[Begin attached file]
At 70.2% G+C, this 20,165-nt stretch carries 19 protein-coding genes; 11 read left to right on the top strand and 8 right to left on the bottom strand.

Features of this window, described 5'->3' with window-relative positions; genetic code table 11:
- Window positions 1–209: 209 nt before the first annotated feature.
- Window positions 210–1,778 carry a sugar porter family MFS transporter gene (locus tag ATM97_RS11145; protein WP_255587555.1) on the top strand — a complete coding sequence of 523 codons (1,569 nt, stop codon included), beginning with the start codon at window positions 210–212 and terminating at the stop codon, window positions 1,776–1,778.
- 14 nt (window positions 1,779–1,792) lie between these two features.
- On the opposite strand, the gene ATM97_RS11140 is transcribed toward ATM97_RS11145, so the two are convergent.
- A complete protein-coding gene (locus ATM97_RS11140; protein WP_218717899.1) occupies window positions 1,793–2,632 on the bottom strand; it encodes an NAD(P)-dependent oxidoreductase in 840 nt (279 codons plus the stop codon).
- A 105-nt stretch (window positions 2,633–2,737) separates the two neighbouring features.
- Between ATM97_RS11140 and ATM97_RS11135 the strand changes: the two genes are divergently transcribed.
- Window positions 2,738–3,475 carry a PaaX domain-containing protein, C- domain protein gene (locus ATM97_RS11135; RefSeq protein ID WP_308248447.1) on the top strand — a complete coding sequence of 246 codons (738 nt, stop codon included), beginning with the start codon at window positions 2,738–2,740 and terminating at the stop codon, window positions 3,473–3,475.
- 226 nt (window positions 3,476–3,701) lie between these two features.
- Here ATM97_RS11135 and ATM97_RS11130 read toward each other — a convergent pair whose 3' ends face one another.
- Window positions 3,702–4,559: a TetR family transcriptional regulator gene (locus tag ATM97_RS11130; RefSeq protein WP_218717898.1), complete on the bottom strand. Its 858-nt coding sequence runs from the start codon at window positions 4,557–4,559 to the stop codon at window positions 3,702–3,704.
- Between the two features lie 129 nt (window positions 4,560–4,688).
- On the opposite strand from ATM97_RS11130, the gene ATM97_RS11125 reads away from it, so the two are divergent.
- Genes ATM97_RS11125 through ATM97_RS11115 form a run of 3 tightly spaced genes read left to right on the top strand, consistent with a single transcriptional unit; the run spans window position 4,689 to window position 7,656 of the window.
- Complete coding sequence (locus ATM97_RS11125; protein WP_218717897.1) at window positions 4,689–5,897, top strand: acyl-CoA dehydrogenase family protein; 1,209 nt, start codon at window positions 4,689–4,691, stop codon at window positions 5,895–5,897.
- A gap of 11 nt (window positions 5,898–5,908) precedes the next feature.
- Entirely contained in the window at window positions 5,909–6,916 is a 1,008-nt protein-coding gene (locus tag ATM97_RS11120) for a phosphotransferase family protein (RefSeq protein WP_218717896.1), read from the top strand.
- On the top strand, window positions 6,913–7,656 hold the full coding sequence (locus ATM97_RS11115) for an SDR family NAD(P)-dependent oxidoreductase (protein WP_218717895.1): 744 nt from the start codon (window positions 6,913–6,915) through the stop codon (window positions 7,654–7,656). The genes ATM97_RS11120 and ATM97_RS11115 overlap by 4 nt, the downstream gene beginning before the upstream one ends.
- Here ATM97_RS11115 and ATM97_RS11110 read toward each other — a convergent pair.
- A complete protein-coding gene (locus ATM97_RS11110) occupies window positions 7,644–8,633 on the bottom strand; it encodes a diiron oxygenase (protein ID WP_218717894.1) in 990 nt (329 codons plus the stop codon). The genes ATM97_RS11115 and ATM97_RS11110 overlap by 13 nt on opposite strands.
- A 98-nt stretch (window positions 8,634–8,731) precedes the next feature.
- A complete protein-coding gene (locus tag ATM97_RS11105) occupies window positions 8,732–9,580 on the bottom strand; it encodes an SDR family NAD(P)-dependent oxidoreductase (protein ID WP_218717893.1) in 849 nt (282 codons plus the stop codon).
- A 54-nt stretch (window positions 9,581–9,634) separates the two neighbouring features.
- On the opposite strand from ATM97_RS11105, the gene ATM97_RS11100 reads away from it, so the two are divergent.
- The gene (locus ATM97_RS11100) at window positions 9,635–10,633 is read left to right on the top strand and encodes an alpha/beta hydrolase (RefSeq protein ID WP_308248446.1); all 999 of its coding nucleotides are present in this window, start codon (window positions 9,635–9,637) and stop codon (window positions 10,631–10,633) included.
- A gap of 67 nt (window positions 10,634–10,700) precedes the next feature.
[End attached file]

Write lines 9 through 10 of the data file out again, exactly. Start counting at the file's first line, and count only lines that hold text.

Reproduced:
- Between ATM97_RS11140 and ATM97_RS11135 the strand changes: the two genes are divergently transcribed.
- Window positions 2,738–3,475 carry a PaaX domain-containing protein, C- domain protein gene (locus ATM97_RS11135; RefSeq protein ID WP_308248447.1) on the top strand — a complete coding sequence of 246 codons (738 nt, stop codon included), beginning with the start codon at window positions 2,738–2,740 and terminating at the stop codon, window positions 3,473–3,475.